“The days are surely coming, says the LORD, when I will make a new covenant with the house of Israel and the house of Judah.
31:32 It will not be like the covenant that I made with their ancestors when I took them by the hand to bring them out of the land of Egypt--a covenant that they broke, though I was their husband, says the LORD.
31:33 But this is the covenant that I will make with the house of Israel after those days, says the LORD: I will put my law within them, and I will write it on their hearts; and I will be their God, and they shall be my people.
31:34 No longer shall they teach one another, or say to each other, "Know the LORD," for they shall all know me, from the least of them to the greatest, says the LORD; for I will forgive their iniquity, and remember their sin no more.
All week, I have had this question rolling around in my head and it’s this: What would it look like for us to have a new covenant with God?
The book of Jeremiah is an interesting text, it’s set in Jerusalem and it predicts the destruction of Jerusalem by the Babylonian empire and the exile of Israel. It’s an interesting mix of warnings, prediction, crazy dream descriptions and messages of hope for what will be.
In our reading this morning we hear an offering of hope: a new covenant, by a God who seems relentless in their pursuit of us, no matter how often or how big we mess things up. A God who loves us so much that they seem willing to renegotiate the terms of our relationship over and over again.
There are at least 6 Covenants with God in the Bible and it could be argued that there are even more but here is a rough overview:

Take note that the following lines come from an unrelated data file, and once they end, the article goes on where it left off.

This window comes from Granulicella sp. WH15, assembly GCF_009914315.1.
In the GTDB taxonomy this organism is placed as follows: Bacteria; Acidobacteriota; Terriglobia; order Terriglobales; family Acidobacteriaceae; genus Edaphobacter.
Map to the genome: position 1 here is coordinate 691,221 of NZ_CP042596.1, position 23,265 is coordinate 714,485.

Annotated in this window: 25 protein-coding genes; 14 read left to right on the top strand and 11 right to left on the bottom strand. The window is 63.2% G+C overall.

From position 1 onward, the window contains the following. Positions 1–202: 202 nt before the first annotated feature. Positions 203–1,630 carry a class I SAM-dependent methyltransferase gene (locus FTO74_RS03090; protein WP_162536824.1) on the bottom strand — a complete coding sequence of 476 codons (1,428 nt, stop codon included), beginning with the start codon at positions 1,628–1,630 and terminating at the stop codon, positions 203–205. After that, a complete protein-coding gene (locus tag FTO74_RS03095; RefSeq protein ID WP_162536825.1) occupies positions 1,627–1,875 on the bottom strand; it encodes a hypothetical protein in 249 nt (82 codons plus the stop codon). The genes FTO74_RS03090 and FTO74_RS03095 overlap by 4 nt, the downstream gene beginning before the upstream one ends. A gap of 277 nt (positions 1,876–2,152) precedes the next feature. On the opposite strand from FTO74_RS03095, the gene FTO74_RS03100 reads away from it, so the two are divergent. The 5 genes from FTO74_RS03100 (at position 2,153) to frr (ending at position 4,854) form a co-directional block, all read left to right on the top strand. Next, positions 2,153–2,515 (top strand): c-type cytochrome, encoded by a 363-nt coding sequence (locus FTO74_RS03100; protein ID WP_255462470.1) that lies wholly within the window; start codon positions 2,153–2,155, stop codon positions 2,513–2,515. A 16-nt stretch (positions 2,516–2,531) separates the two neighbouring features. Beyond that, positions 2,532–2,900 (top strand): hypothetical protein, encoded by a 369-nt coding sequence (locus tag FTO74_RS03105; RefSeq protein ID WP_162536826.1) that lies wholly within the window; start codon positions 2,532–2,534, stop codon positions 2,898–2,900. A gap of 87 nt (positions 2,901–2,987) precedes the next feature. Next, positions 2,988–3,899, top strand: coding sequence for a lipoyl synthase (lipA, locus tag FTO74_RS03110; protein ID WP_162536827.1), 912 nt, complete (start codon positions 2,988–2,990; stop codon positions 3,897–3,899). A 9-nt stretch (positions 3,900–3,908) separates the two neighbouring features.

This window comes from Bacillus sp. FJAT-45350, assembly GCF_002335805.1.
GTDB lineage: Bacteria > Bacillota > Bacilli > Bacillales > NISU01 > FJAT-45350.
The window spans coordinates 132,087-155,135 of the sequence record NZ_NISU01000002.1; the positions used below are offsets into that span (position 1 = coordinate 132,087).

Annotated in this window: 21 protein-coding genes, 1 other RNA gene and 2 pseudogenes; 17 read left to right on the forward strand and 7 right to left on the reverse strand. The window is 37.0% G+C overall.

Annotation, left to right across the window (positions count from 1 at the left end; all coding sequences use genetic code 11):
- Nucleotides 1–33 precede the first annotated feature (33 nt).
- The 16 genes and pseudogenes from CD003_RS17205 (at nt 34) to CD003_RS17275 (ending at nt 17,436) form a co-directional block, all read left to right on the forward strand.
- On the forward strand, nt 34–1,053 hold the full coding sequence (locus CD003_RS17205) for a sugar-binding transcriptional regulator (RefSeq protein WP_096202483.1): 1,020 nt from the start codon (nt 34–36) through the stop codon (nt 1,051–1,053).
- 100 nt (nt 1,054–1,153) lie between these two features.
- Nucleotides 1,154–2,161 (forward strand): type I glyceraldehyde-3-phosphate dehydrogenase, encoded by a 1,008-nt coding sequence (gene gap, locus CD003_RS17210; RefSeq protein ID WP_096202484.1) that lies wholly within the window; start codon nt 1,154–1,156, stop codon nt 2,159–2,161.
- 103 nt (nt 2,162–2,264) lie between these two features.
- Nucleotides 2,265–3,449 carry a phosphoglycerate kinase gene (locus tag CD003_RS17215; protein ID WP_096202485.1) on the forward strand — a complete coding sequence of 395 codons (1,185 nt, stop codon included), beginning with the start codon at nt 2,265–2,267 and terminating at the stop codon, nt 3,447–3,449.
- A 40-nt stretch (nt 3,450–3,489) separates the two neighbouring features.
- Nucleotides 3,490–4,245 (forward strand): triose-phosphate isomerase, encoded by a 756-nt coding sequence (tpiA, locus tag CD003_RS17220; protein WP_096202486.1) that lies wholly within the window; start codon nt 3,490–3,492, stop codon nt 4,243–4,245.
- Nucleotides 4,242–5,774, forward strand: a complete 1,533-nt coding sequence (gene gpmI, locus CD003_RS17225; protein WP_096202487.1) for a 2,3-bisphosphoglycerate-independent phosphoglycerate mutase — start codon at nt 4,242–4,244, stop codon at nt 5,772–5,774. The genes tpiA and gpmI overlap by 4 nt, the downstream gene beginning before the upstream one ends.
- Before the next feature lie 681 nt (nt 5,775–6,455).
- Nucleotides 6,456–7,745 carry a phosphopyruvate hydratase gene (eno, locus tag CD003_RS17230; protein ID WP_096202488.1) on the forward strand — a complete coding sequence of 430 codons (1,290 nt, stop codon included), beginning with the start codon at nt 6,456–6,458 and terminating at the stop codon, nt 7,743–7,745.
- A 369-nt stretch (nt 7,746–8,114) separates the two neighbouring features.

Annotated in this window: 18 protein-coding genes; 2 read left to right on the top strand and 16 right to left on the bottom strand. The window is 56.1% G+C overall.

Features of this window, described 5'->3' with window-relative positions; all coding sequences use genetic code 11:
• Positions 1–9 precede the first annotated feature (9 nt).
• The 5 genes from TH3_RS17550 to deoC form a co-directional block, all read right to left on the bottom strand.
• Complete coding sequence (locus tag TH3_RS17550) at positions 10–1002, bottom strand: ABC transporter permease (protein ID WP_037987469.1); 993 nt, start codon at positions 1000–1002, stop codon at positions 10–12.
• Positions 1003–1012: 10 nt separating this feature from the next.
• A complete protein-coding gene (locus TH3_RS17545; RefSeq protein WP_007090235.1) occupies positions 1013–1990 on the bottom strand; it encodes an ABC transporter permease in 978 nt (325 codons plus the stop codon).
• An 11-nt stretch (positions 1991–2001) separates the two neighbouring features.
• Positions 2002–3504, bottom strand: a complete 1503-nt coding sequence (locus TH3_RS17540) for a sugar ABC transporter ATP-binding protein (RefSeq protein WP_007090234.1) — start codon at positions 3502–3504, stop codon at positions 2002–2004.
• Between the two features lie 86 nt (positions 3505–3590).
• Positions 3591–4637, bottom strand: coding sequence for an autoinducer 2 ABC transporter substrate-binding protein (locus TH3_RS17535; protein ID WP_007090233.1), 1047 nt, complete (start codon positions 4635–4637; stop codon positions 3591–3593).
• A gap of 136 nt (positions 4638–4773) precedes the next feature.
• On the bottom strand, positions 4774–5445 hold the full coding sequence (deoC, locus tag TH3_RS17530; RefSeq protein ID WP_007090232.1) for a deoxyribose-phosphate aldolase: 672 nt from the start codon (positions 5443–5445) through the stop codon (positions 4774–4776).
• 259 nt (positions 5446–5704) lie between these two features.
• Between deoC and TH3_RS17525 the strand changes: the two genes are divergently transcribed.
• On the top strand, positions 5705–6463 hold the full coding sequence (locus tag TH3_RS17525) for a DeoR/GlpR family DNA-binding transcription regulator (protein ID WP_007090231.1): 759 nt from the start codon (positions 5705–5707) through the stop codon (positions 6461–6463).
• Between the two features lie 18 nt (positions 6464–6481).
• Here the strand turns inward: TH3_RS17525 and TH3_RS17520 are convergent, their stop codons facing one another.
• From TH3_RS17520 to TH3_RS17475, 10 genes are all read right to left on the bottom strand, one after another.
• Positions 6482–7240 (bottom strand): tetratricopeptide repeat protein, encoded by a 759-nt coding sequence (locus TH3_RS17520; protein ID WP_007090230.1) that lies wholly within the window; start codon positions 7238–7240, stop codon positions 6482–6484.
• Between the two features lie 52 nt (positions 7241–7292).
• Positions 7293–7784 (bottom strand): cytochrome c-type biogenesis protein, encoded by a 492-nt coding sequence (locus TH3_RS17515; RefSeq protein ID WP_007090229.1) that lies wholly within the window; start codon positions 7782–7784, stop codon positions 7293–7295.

The first is what happens at the beginning of creation in which humanity is asked to care for all of creation and told go on and create more humans, more life.
The second is with Noah after the flood and it is between God and all living things, in this covenant, God says that they will never again get so angry with us that they will wipe us all out, which is of course what happened in the flood story – and this covenant is sealed with a rainbow.
The third is through Abraham in which he is given land for his descendants and is told that they will be a blessing to all.
The fourth is with the people of Israel through Moses, in which a set of laws are given that Israel is asked to follow and in return God promises to love them and to treasure them.
The Fifth is with David which names him and his descendants as royalty and it is from this line that the messiah will come and God will bless them.
The Sixth is the new covenant which is fulfilled in Jesus Christ, in which God shows up in the form of Jesus; who shows us what God is like and how we are expected to live as followers. The promise here is that we don’t have to be afraid of the death that is offered through following the ways of this world, but that there is a new and different way to live that is rooted in love.
And so I ask again: What would a new covenant with God look like? Over 2000 years after the death of the one who came to show us how to live – how are we doing with the covenant that we are meant to be in?
Because I’ll be honest, I feel sad about the news of the world right now – maybe I’m just weary – maybe the pandemic is getting to me – but I don’t think that’s it.
I am sad about the latest announcement from the Catholic church about blessing same gendered unions, I don’t care that it was a big deal for them even to have the conversation. Love is not a sin.
And I am sad about the killings of the women in Atlanta.
I am sad that women are still expected to be responsible for their own safety and can expect to have men following them around – that I worry about my daughter walking the streets alone.
I am angry about rampant racism that seems to be alive and well around us – that it continues to invade our discourse about the pandemic among other things.
I am weary and sad that we have not yet figured out a better way to be.
Maybe Lent is as good a time as any to be honest about these things.
A covenant is more than a promise. It’s bigger than just an agreement. It is binding; a legal agreement. By agreeing to a covenant, we are committing to a way of being and it is not to be taken lightly.